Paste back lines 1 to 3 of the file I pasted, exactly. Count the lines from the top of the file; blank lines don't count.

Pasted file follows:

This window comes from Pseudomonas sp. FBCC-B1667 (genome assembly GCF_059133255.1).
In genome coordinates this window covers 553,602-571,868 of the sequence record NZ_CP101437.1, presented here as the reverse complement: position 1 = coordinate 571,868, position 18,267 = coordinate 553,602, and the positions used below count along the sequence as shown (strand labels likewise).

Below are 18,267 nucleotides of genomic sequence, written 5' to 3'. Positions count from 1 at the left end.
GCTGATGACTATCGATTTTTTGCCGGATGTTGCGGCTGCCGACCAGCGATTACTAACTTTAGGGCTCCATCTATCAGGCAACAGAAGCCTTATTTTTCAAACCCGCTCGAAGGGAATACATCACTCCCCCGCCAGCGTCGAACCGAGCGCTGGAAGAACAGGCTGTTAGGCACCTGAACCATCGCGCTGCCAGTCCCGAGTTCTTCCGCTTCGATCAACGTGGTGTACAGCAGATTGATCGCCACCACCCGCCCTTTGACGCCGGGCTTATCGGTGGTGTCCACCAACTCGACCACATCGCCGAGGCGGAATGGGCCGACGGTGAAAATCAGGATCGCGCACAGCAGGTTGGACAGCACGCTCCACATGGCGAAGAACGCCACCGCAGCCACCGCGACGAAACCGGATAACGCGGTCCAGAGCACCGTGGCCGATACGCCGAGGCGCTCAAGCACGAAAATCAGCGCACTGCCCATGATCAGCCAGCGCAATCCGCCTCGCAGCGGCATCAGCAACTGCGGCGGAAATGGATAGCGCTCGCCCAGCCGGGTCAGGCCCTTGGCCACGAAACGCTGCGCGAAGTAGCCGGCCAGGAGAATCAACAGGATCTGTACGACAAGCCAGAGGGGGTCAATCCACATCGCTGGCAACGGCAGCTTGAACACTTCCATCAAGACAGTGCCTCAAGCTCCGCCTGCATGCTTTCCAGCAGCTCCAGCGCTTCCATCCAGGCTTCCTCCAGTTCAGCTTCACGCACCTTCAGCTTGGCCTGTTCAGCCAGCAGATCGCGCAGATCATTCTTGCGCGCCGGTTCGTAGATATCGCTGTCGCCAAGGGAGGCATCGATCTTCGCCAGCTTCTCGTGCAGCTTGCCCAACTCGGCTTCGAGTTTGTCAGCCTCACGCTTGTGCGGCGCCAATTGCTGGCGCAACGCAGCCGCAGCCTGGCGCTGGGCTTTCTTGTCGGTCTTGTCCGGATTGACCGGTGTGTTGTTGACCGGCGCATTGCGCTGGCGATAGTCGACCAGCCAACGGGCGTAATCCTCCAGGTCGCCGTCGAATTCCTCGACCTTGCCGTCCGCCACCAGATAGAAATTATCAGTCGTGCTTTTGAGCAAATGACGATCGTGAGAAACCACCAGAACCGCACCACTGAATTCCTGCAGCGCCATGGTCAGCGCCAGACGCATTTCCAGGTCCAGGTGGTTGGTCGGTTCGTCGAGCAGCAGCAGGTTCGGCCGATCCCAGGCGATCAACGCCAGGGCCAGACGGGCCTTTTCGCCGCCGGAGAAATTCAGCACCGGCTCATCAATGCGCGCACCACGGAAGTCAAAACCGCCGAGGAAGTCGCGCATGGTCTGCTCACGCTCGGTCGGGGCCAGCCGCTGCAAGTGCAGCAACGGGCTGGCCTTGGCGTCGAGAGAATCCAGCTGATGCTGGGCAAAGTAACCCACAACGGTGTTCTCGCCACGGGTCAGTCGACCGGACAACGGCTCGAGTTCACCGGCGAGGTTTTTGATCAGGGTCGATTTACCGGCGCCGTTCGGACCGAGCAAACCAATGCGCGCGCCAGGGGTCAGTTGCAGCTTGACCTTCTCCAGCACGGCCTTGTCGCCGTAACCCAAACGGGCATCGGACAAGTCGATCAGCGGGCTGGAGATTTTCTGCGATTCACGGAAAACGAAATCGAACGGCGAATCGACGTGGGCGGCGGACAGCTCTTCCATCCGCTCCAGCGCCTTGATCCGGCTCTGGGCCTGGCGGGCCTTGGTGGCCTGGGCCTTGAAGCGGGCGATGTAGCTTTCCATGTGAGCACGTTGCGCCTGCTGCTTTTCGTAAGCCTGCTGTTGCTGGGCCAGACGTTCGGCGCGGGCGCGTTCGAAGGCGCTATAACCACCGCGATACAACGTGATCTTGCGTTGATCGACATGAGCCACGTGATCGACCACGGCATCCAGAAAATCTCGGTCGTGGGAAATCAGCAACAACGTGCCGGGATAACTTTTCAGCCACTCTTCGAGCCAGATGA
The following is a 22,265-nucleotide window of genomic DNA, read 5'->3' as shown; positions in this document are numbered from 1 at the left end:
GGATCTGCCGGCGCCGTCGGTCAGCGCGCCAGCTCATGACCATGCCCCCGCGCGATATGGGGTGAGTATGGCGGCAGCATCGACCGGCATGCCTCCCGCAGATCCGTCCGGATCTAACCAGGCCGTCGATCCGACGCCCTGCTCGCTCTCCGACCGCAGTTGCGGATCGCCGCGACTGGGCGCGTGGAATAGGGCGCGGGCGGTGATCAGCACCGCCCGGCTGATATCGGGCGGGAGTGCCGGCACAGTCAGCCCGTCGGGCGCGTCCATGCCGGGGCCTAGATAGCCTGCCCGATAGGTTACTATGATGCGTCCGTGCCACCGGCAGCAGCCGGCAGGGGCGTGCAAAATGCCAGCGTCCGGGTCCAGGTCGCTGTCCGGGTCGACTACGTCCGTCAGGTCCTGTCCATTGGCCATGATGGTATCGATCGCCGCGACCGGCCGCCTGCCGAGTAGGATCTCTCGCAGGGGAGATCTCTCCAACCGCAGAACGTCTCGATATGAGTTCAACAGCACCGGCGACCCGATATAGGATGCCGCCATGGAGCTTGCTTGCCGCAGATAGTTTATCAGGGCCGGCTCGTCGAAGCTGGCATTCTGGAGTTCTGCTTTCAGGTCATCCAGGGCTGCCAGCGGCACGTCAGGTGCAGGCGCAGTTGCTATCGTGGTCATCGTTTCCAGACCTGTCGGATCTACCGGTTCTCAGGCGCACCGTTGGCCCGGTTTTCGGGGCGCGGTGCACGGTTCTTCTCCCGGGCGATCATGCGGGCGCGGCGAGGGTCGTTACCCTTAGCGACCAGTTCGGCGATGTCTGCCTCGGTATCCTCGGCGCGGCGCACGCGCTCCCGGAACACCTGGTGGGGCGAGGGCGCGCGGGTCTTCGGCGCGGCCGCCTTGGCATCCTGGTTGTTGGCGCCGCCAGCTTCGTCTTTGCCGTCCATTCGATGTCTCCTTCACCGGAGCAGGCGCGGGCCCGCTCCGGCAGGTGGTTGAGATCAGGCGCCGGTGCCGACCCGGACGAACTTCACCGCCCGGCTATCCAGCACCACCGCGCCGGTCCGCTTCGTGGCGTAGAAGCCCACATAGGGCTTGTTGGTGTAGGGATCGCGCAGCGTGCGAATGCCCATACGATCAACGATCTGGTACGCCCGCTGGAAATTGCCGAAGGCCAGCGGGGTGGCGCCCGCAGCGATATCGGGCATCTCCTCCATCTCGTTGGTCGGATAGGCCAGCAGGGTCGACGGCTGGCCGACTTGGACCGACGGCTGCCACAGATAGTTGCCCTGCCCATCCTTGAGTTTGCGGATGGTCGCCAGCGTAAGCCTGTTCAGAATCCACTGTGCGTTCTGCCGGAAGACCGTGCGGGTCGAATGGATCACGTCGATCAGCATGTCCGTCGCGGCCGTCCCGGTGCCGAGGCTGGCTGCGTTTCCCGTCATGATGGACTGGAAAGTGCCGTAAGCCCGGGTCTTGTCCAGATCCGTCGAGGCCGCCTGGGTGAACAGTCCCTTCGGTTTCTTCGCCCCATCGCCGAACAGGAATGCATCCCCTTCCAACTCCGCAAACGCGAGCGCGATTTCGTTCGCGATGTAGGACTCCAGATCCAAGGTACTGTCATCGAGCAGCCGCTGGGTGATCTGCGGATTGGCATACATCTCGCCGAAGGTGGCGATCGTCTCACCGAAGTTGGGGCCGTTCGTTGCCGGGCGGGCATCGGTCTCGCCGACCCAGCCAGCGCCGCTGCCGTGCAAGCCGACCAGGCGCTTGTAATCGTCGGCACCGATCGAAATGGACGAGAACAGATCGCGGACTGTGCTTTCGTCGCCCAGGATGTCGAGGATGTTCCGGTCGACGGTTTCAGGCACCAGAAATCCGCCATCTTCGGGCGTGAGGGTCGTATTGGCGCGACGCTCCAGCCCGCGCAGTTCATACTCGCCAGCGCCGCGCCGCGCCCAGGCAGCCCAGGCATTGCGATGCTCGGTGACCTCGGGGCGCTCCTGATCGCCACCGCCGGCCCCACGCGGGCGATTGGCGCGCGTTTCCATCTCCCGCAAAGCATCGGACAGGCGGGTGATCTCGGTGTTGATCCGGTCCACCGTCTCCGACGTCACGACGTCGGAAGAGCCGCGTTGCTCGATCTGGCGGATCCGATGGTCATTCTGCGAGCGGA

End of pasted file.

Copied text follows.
This window comes from Pseudomonas sp. FBCC-B1667 (genome assembly GCF_059133255.1).
In genome coordinates this window covers 553,602-571,868 of the sequence record NZ_CP101437.1, presented here as the reverse complement: position 1 = coordinate 571,868, position 18,267 = coordinate 553,602, and the positions used below count along the sequence as shown (strand labels likewise).

Below are 18,267 nucleotides of genomic sequence, written 5' to 3'. Positions count from 1 at the left end.